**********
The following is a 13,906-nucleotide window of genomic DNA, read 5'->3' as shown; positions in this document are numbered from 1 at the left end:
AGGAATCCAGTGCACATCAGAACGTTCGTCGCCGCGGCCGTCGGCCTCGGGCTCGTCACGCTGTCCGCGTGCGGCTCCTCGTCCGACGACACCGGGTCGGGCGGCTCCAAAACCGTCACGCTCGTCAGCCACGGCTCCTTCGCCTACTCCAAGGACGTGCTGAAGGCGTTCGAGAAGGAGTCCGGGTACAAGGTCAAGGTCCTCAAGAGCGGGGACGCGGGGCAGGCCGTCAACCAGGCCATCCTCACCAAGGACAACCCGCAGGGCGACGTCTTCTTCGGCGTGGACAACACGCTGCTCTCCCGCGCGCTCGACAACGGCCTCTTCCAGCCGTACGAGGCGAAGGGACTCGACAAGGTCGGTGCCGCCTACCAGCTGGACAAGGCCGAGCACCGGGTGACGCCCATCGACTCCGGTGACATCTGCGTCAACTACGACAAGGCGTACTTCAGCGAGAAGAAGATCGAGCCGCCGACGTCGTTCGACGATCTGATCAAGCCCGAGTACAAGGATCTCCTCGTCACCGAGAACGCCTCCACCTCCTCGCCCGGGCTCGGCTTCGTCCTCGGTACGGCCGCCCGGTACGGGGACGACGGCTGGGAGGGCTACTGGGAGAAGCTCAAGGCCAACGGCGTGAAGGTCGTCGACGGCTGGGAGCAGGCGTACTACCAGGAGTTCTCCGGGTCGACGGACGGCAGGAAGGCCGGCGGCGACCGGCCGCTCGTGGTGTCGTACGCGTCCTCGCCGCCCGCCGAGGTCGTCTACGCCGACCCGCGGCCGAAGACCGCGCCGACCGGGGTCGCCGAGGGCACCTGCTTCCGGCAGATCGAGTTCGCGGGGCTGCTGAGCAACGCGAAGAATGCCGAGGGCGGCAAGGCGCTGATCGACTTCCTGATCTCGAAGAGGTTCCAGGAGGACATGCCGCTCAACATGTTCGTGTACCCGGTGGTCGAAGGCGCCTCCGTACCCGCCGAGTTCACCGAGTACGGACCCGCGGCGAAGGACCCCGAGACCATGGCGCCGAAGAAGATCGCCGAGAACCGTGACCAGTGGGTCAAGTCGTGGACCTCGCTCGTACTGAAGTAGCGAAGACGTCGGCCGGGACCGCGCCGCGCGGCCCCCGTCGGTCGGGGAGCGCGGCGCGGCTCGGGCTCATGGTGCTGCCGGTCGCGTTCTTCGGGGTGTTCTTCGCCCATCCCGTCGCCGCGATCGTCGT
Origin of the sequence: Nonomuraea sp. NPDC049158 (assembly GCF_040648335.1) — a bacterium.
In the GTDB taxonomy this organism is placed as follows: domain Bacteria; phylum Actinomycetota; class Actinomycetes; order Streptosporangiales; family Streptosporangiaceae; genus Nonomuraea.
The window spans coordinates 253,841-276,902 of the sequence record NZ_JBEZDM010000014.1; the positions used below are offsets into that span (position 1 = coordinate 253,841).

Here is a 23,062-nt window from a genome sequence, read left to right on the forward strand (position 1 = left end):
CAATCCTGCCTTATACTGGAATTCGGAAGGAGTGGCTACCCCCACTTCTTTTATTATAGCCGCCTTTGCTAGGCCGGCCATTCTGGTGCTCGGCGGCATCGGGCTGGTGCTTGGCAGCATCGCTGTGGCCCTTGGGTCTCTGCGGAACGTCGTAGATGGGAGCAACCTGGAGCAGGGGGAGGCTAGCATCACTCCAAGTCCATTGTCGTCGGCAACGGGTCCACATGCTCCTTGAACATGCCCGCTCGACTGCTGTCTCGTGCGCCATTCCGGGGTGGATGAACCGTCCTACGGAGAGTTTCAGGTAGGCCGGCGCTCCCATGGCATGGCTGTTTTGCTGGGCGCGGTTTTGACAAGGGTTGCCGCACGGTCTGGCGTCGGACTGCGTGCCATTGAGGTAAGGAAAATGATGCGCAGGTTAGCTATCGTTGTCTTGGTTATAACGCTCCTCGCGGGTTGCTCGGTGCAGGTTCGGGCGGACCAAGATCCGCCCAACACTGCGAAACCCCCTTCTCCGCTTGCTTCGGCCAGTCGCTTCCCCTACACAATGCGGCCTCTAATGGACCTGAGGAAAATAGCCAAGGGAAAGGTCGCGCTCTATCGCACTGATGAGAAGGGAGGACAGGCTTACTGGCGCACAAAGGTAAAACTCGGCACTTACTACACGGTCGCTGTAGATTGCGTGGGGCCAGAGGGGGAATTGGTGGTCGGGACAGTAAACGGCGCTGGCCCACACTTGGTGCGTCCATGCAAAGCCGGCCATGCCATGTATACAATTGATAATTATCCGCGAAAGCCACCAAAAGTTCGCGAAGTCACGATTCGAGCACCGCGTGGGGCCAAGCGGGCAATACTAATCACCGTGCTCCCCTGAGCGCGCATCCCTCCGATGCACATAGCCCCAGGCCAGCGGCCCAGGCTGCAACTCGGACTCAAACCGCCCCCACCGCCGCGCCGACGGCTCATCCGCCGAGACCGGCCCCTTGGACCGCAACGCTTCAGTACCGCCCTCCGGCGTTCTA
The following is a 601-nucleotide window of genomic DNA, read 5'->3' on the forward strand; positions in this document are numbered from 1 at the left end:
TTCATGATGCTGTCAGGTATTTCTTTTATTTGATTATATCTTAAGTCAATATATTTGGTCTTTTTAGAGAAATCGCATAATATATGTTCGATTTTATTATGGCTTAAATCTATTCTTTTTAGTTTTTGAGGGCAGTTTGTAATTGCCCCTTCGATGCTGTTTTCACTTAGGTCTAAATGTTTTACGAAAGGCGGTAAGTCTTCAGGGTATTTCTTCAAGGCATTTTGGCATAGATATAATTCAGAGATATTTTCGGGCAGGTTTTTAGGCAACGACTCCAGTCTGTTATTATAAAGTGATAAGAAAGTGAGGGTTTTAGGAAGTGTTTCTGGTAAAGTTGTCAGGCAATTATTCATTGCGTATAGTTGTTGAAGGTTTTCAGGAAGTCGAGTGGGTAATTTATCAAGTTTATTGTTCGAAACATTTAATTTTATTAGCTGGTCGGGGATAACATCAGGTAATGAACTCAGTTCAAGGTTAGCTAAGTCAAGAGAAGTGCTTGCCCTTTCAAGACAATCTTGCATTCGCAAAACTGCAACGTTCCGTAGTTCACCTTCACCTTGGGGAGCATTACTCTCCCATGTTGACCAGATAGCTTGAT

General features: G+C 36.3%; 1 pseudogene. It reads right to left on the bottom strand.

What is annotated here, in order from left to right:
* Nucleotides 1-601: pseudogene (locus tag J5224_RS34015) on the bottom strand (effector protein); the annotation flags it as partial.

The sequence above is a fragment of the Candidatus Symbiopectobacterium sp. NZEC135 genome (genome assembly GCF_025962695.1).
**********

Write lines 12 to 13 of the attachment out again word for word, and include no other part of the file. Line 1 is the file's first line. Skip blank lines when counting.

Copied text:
* Nucleotides 1-601: pseudogene (locus tag J5224_RS34015) on the bottom strand (effector protein); the annotation flags it as partial.

The sequence above is a fragment of the Candidatus Symbiopectobacterium sp. NZEC135 genome (genome assembly GCF_025962695.1).